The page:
ShermanHillGuy wrote:The ground (or snow) has been marked at 1614 Woodland to show where the row house will sit. Very exciting! Also, the two white apartment buildings across the street on Woodland have changed hands and 1611 Woodland will be sold as a single family property. The price is $125k and the house contains approx 2500 square feet. There's some restoration needed but some of the original features remain intact such as the staircase and fireplace. Woodland could really be taking off!
Better Life dude wrote:FYI: The Sherman Hill neighborhood has a new, updated web site. The nieghborhood has also adopted a new descritive branding message: "Sherman Hill - A Distinctive Downtown Neighborhood". Like all good brands, it works on several levels.
The link to the site is:
Abandoned market building to set green standard
BY SARAH BZDEGA
Chaden Halfhill doesn't think small. He shoots for the highest possible goal.
That's why his first project as a developer is not just renovating the former grocery market at 800 19th Street in Sherman Hill. He's going for the U.S. Green Building Council's Leadership in Energy and Environmental Design (LEED) platinum rating - the highest possible rating - and hopes the project will serve as a model for reviving other old buildings.
"The Green & Main pilot renovation is a demonstration project at its core," he said. "Unlike pursuing an established market and designing for an existing outcome, this initiative is trying to stretch market capacity, defining or exemplifying what needs to be considered integral to existing building renovation."
As developer and general contractor, Halfhill has assembled a 14-member design team. The group is backed by partners that include Barker Lemar and Associates, the Iowa Department of Economic Development and MidAmerican Energy Co.; the list keeps growing. The group is raising money to begin construction and is identified by the brand Green & Main, which Halfhill hopes will be expanded to similar initiatives in the future.
Still, his project faces huge hurdles, especially in raising enough money to reconstruct the building to a premium level. Much of its success relies on grants, such as from the Iowa Power Fund, which he recently applied for.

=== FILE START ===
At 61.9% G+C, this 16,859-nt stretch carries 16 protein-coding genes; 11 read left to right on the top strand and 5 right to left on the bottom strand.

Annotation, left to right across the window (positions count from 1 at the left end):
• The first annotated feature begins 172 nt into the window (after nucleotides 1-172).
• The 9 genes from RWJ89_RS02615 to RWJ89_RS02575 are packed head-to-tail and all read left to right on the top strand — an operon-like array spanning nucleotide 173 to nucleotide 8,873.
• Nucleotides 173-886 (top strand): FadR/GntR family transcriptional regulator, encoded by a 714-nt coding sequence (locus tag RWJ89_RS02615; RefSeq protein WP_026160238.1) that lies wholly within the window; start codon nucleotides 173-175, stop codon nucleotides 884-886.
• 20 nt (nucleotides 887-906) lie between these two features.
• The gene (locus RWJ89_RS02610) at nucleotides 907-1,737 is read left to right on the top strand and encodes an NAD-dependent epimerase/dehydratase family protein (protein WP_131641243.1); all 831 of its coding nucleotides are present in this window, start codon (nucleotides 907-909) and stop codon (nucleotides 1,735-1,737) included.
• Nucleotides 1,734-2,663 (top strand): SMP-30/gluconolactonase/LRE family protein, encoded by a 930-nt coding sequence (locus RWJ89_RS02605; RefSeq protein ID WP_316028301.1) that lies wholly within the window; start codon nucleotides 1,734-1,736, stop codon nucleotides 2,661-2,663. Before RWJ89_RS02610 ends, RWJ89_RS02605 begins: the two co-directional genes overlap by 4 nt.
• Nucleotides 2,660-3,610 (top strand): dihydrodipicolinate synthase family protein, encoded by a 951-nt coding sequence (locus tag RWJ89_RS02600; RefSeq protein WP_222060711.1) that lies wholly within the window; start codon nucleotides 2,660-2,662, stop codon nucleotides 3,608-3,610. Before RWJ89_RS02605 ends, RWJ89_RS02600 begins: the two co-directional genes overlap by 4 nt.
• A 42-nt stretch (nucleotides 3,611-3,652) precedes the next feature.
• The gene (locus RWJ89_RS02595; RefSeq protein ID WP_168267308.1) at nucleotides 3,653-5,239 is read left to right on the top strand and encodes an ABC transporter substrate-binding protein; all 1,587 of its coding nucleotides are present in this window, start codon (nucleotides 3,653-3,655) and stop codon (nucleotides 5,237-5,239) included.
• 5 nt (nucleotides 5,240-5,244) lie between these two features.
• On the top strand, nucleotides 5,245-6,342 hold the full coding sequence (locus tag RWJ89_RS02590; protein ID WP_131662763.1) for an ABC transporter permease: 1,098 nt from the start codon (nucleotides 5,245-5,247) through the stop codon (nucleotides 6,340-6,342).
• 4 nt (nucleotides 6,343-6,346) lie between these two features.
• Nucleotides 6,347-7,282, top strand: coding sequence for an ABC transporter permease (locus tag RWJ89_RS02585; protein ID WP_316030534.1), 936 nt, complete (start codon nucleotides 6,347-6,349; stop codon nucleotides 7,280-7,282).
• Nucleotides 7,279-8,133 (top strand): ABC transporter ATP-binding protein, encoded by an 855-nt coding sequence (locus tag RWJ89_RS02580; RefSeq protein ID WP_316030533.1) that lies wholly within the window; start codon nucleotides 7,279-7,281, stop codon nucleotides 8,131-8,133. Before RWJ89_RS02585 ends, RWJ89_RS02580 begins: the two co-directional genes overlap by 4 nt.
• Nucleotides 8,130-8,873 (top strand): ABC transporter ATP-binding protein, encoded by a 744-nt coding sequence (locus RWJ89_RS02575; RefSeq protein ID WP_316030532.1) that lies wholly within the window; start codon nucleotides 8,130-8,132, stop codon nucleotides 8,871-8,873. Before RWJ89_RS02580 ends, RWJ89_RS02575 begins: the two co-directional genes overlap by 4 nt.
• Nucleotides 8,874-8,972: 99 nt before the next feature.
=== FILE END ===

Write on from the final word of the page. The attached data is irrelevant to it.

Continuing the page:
Halfhill is not new to such lofty projects. He was involved in the Sherman Hill Association's Hillside condominium project, where he renovated the third floor of a 1910 building into a penthouse valued at more than $400,000. The condo never sold, and it became his residence.
"The project excelled well beyond everyone's expectation to showcase a creative penthouse conversion when it received substantial national recognition throughout the remodeling industry," he said. "Unfortunately, it didn't sell."
Halfhill compares development to art. You take an idea and figure out how to make it real. But Green & Main is more than one project. He calls it an initiative, with the objective of studying how to renovate Iowa's current buildings to achieve a higher energy and environmental standard statewide.
The mixed-use building he bought in October 2006 for $94,775 is similar to many small downtown Iowa buildings, he said. He hopes that a LEED platinum renovation of this building - which has sat empty for several years, is partially demolished inside and has lost its zoning rights - will prove that others can do the same. And by putting several green practices into one site, he also hopes to generate a pattern book of most effective options, which others could implement in their own buildings.
"We are planning to apply a diverse array of best practices from building science to site management and holistically integrate these solutions so that we can evaluate how effective the applications were at meeting financial as well as performance guidelines," Halfhill said.
But the goal comes with obstacles.
It will be one of the first projects to strive for a LEED platinum rating for a major renovation, which means more time and money into research. Plus, rennovation to a smaller building is more expensive; for example, a sprinkler system costs the same in a 6,000 square-foot-building as in a 20,000-square-foot-structure, he said.
"In a small development, cost premiums cannot be diffused over large square footage, so individual square foot costs increase substantially," he said. "This market is untested whether or not we can charge higher rents for high performance renovation."
Also, because the building is a historic structure, the design team has had to incorporate green features without changing the building's character. Rather than moving windows to maximize sunlight, the designers have had to look at how the sun relates to the building throughout the day and find ways to enhance it.
Because it is an old building, it also has many surprises, such as having to remove large amounts of asbestos. (Still, Halfhill prefers to call it "weathered" rather than "rundown.")